Credit Reports. If you are struggling with a financial crisis, you may be overwhelmed with a sense of helplessness. Poor credit reports can be a continuous drain on your financial opportunities, and employers are increasingly resorting to credit reports to make hiring decisions. The Fair Credit Reporting Act (“FCRA”) grants you the right to challenge false, inaccurate, or misleading information listed in your credit reports. The FCRA requires credit reporting agencies to verify challenged information and delete data that cannot be verified. Follow these three simple steps to remove false, inaccurate, or even misleading information from your credit reports.
Step One: Obtain a Recent Copy of Your Credit Reports
Www.AnnualCreditReport.com is the only aggregated resource currently authorized by the Federal Trade Commission to provide your truly-free credit reports from Experian, Equifax, and TransUnion. You are entitled to free credit reports per year from each of the credit reporting agencies, and you may request additional free credit reports if you are dealing with identity theft issues, recent unemployment, and for other reasons. Although you do not have to request all three credit reports at once (e.g., you can stagger your requests over a year), it is best to start off with all three to determine a baseline. After determining any inaccuracies, you can then stagger future requests over a year. One strategy is to request one of your credit reports every 4 months from one of the 3 credit reporting agencies for an extended picture of what is being reported about you.
Step Two: Determine Which Items are Inaccurate
Bankruptcy can remain on your credit report for 7 – 10 years, but other negative items should only remain for up to approximately 7 years. Some credit data, such as unpaid federal tax liens, can remain on your credit reports forever.
Credit card defaults, unpaid personal loans, defaulted store credit cards, medical debts, and auto loan deficiencies should generally appear on your credit reports no more than about 7 years and 180 days from the date of default. It’s a complicated analysis, but waiting at least 7 ½ years is a good rule of thumb before challenging these items on the basis of age. The date of default, though, is very important because it determines the count down of this 7 ½ reporting period. If the date of default is inaccurate, derogatory information can stay on your credit reports longer than they have to.
Of course, if your credit reports are wrong for other reasons, e.g., identity theft, mismerged files (two people with similar identifying information), generational mistakes (father’s information appearing on his same-named son’s credit reports), or just plain errors, the FCRA dispute process provides the same rights to remove inaccurate information from your credit reports. In fact, it does not matter why your credit reports are inaccurate, it only matters how you can establish the inaccuracy.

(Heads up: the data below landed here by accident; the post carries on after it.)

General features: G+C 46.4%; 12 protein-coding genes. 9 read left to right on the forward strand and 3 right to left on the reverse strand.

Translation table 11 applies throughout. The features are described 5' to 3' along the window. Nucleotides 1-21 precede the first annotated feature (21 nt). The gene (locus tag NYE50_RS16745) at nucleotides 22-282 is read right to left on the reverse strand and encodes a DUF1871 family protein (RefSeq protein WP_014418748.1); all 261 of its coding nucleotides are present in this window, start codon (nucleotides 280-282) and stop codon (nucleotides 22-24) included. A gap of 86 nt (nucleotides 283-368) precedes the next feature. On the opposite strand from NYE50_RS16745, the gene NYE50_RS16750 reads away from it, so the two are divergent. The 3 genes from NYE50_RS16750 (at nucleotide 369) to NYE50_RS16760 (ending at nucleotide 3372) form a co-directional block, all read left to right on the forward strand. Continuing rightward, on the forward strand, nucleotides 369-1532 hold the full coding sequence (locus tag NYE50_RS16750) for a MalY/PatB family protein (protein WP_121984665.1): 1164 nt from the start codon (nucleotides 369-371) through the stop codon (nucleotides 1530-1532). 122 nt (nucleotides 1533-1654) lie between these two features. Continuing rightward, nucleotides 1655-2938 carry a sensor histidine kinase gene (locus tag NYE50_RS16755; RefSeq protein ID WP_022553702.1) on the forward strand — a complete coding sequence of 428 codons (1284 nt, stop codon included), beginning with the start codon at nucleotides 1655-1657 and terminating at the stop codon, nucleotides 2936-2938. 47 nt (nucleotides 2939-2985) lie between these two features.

Step Three: File Disputes with the Credit Reporting Agencies IN WRITING
The FCRA empowers you to dispute errors in your credit reports online, through the mail, or by telephone. However, NEVER dispute your credit reports in any manner other than in a writing that was mailed certified, return receipt requested. Again, NEVER dispute your credit reports in any manner other than mailing your written dispute certified mail, return receipt requested. Experian, Equifax, and TransUnion all maintain websites where you can easily submit online disputes. Consumer Rights Attorneys believe this to be a ruse: Only the most minimal of information can be provided in support of your dispute; it’s cheaper to process your dispute with no corresponding benefit for the consumer; and you cannot upload supporting documentation. Disputing inaccurate credit reports by telephone present the same problems. You should not dispute your credit reports by telephone.
Errors on your credit reports must be disputed directly with the credit reporting agencies. No amount of disputes with the creditor or the entity furnishing the inaccurate credit information will ever be sufficient to trigger your rights under the FCRA. You must mail your written dispute directly to the credit reporting agency if you want your rights under the FCRA.
At this point, a well-drafted dispute letter (click here for a sample) in which you clearly identified what is wrong, clearly established why it’s wrong, and clearly described what you wanted done should be effective in removing inaccurate credit data from your credit reports. Unfortunately, a good resolution is an exception, not the norm: You may have to dispute your credit reports more than once.
Step Four: Consult with a Consumer Rights Attorney
Though the FCRA provides powerful remedies to keep your credit reports accurate, your rights are not self-enforcing. If your one or two written disputes were ineffective in clearing up your credit reports, it’s time to consult with a Consumer Rights Attorney. The credit reporting agencies are notorious for mishandling written disputes, ignoring them, or verifying plainly-wrong information without any explanation. At those times, a Consumer Rights Attorney will counsel as to the next steps.